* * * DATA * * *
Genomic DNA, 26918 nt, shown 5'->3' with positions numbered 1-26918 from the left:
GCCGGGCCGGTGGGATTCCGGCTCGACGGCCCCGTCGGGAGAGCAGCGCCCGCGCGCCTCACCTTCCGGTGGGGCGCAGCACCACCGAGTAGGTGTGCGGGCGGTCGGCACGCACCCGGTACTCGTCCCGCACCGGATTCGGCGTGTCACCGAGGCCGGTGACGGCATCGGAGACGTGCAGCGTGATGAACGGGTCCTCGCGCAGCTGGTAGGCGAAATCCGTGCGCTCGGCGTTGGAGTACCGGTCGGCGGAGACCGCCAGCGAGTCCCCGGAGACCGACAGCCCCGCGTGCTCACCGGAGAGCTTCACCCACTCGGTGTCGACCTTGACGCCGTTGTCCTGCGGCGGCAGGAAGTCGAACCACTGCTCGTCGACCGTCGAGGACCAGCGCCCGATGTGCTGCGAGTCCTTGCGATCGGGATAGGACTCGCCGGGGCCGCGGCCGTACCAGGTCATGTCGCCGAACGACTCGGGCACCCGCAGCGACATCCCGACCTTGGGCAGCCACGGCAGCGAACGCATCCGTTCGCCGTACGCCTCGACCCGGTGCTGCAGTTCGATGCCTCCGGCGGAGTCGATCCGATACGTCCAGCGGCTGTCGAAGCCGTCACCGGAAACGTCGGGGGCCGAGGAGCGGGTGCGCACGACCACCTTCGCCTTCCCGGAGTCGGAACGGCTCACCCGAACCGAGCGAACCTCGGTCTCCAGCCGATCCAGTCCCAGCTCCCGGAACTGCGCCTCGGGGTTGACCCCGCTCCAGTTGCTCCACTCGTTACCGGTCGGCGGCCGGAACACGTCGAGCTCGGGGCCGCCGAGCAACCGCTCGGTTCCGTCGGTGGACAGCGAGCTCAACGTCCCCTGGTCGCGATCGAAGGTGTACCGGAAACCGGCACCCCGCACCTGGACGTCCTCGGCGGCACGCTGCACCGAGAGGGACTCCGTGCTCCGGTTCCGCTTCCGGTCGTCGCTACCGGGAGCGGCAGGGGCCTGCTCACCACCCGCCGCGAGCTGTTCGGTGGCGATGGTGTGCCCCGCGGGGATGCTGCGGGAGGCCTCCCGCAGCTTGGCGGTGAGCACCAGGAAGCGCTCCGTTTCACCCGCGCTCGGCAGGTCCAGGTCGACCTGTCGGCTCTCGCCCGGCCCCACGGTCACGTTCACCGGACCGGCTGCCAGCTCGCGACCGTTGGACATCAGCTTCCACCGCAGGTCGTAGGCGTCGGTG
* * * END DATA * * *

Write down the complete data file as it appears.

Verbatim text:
Genomic DNA, 26918 nt, shown 5'->3' with positions numbered 1-26918 from the left:
GCCGGGCCGGTGGGATTCCGGCTCGACGGCCCCGTCGGGAGAGCAGCGCCCGCGCGCCTCACCTTCCGGTGGGGCGCAGCACCACCGAGTAGGTGTGCGGGCGGTCGGCACGCACCCGGTACTCGTCCCGCACCGGATTCGGCGTGTCACCGAGGCCGGTGACGGCATCGGAGACGTGCAGCGTGATGAACGGGTCCTCGCGCAGCTGGTAGGCGAAATCCGTGCGCTCGGCGTTGGAGTACCGGTCGGCGGAGACCGCCAGCGAGTCCCCGGAGACCGACAGCCCCGCGTGCTCACCGGAGAGCTTCACCCACTCGGTGTCGACCTTGACGCCGTTGTCCTGCGGCGGCAGGAAGTCGAACCACTGCTCGTCGACCGTCGAGGACCAGCGCCCGATGTGCTGCGAGTCCTTGCGATCGGGATAGGACTCGCCGGGGCCGCGGCCGTACCAGGTCATGTCGCCGAACGACTCGGGCACCCGCAGCGACATCCCGACCTTGGGCAGCCACGGCAGCGAACGCATCCGTTCGCCGTACGCCTCGACCCGGTGCTGCAGTTCGATGCCTCCGGCGGAGTCGATCCGATACGTCCAGCGGCTGTCGAAGCCGTCACCGGAAACGTCGGGGGCCGAGGAGCGGGTGCGCACGACCACCTTCGCCTTCCCGGAGTCGGAACGGCTCACCCGAACCGAGCGAACCTCGGTCTCCAGCCGATCCAGTCCCAGCTCCCGGAACTGCGCCTCGGGGTTGACCCCGCTCCAGTTGCTCCACTCGTTACCGGTCGGCGGCCGGAACACGTCGAGCTCGGGGCCGCCGAGCAACCGCTCGGTTCCGTCGGTGGACAGCGAGCTCAACGTCCCCTGGTCGCGATCGAAGGTGTACCGGAAACCGGCACCCCGCACCTGGACGTCCTCGGCGGCACGCTGCACCGAGAGGGACTCCGTGCTCCGGTTCCGCTTCCGGTCGTCGCTACCGGGAGCGGCAGGGGCCTGCTCACCACCCGCCGCGAGCTGTTCGGTGGCGATGGTGTGCCCCGCGGGGATGCTGCGGGAGGCCTCCCGCAGCTTGGCGGTGAGCACCAGGAAGCGCTCCGTTTCACCCGCGCTCGGCAGGTCCAGGTCGACCTGTCGGCTCTCGCCCGGCCCCACGGTCACGTTCACCGGACCGGCTGCCAGCTCGCGACCGTTGGACATCAGCTTCCACCGCAGGTCGTAGGCGTCGGTG